Unlike free African American people who were literate, enslaved people learned discreetly, as enslavers used illiteracy as a mechanism by which to keep enslaved people bound to their material conditions. The literate mind could easily become a liberated one, and this would jeopardize the maintenance of the U.S. slavocracy. Literacy, moreover, was associated with human intelligence (conceptualized through Enlightenment philosophy), so if enslaved people could read and write, it meant they possessed human [End Page 52] intelligence and therefore could be conceptualized as human.5 Humanizing the enslaved would pose a problem for U.S. slave ideology. To ensure that African Americans remained illiterate, enslavers suppressed written texts— though African Americans passed down their histories and stories through their oral traditions.6

Despite barriers to literacy, small enclaves of individuals, including Douglass, managed to become literate. When given the space to make legible the violence and brutality of enslavement—and attend to basic questions of being (Hartman and Wilderson 2003, 184)7—enslaved people typically produced texts that appeared in composed narrative form, not in the forms of a treatise, philosophy, or some kind of systematic reflection on language. So, when we consider African American rhetorical theory, our historiography of rhetorical theory takes a different form as well, now oriented toward theory with a critical and experiential force. Theory is entwined with systematically oppressed peoples, and now the linkage must be explained, in this case with a formative effort by the formerly enslaved Douglass.

Douglass “powerfully linked the ideas of being, literacy, and freedom” (Gilyard and Banks 2018, 15).8 But from the outset his work was not made legible in any way as theory even though many of his contemporaries marveled at his ability to appropriate language with such poise and grace. For instance, Douglass found himself constrained by abolitionists like John A. Collins who instructed him to tell his story but leave the philosophy to “us,” the white abolitionists.9 Some questioned his narrative’s validity—his work was seen as more sophisticated than many thought formerly enslaved people could produce—which meant that it had to be legitimized by a white second party, usually an esteemed abolitionist.10 His writings ultimately attracted much critical acclaim and attention for their ability to convey the experience of an enslaved person and explicitly to display enslavement’s effect on the enslaved. And in many ways, Bondage and Freedom would become Douglass’s rejoinder to views of him as a “living document of slavery” and not an “emerging intellectual in his own right . . . [with] his own hunger for knowledge” (Edwards 2005, xxvii). Indeed the text has been widely recognized not only as the testimony of a gifted intellectual, but one which cuts to the very core of American democracy. In his introduction to Bondage and Freedom, Brent Edwards argues that the text “is critical of racism not just as a cornerstone of the ‘peculiar institution’ of southern slavery, but more disturbing as a central characteristic of the American ‘democratic’ temperament in general” (xxii). But how does this work beyond the extraordinary talents of an individual? [End Page 53]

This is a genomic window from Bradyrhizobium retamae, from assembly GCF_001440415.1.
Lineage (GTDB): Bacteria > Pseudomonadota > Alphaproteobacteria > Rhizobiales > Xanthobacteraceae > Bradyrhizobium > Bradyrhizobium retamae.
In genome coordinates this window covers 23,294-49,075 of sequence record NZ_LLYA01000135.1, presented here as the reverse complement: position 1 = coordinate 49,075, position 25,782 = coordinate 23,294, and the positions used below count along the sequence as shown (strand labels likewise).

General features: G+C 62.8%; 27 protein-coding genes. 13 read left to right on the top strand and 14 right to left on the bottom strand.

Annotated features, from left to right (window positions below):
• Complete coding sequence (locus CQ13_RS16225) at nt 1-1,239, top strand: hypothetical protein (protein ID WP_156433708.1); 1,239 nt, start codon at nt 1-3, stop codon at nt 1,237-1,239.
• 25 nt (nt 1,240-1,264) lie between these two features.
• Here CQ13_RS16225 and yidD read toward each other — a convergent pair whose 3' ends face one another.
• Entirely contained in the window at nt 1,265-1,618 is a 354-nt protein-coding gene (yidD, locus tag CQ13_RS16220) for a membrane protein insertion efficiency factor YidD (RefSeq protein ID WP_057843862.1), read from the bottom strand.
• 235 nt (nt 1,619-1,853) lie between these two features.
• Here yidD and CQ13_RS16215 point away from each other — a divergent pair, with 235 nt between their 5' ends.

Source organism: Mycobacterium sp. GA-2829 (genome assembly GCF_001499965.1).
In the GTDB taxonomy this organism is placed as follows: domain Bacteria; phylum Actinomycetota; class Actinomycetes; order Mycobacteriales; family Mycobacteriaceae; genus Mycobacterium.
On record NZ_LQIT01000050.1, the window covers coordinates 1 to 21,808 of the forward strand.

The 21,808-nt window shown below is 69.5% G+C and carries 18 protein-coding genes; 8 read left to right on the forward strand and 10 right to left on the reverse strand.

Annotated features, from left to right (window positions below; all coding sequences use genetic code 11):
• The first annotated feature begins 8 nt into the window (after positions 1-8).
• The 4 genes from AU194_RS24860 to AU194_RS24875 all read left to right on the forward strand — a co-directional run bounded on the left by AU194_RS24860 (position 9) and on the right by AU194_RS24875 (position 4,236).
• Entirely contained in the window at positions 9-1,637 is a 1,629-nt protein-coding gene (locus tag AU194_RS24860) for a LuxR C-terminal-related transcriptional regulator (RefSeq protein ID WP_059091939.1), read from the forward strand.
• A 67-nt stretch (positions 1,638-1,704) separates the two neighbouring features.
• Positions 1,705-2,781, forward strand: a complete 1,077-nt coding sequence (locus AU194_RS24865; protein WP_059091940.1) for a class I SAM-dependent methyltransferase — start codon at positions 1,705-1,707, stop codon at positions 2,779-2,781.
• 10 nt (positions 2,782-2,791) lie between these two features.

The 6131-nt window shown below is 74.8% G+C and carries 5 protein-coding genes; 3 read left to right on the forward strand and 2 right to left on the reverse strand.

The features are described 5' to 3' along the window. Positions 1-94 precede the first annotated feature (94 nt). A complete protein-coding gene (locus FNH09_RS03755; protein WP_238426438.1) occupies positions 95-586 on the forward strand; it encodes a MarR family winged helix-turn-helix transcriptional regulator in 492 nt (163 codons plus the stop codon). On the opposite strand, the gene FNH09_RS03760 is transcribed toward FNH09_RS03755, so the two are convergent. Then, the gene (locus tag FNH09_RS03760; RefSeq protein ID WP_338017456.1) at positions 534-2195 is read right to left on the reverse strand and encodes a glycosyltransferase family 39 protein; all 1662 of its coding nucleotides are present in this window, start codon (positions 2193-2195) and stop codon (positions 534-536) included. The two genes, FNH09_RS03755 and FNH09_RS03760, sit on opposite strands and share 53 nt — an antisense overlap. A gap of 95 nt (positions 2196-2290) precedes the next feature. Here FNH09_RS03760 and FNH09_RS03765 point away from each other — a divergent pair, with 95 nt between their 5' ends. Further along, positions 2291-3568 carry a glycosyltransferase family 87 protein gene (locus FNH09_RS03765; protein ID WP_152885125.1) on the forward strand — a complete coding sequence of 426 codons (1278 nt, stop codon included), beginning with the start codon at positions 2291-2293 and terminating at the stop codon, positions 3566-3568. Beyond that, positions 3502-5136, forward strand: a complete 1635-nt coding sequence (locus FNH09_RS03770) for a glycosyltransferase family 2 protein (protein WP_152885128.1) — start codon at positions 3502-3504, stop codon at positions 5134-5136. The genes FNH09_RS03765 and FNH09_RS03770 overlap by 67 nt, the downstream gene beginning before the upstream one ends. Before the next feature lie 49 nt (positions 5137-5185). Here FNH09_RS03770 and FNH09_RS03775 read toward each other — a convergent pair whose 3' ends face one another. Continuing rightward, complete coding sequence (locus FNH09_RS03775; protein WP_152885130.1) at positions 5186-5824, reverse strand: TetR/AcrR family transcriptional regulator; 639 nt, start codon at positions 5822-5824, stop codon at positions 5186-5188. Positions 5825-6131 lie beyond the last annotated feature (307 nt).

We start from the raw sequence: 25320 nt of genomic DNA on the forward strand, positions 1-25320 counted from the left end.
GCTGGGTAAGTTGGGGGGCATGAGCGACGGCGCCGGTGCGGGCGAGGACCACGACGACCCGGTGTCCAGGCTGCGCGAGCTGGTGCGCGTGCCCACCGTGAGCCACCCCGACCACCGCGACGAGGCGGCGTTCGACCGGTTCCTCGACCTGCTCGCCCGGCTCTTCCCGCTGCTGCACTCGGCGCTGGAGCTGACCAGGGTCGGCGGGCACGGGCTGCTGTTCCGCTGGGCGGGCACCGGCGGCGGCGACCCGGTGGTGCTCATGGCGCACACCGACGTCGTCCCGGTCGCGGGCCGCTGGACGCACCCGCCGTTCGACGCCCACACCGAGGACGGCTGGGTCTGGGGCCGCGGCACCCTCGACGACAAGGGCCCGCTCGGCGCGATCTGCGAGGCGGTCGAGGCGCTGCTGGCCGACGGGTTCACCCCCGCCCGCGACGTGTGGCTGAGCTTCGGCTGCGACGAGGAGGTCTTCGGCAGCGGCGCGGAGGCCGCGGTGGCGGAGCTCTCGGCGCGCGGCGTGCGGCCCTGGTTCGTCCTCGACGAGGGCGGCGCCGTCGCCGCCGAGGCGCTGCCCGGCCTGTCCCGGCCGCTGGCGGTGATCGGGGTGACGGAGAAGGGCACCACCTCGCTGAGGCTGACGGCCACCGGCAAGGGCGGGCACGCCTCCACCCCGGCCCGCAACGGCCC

Douglass’s rhetorical training was not miraculous. As he explained in great detail, he used The Columbian Orator as both his literacy and rhetoric training manual, and he subsequently borrowed and built on the rhetorical frameworks presented in it by what we now call theorists and rhetoricians ranging from William Pitt to George Washington, Wendell Phillips, William Lloyd Garrison, and Daniel Webster. In a passage detailing his acquisition and subsequent use of The Columbian Orator, Douglass averred, “This volume was, indeed, a rich treasure, and every opportunity afforded me, for a time, was spent in diligently perusing it” ([1855] 2005, 207, 125). The rhetorical training manual served as occasion to learn strategies for persuasion through oratory and the written word. Douglass recounted a story from The Columbian Orator that enticed him most: through an unnamed enslaved person’s rhetorical savviness, he outperformed his master and won his freedom.11 After reading the dialogue, Douglass imagined “that the day might come, when the well-directed answers made by the slave to the master, in this instance would find their counterpart in myself ” (126). He studied assiduously The Columbian Orator to prepare himself for any debate that would involve or follow his emancipation. But at what point does this rhetorical training and later activism move beyond the motivations of personal liberation and become rhetorical theory per se?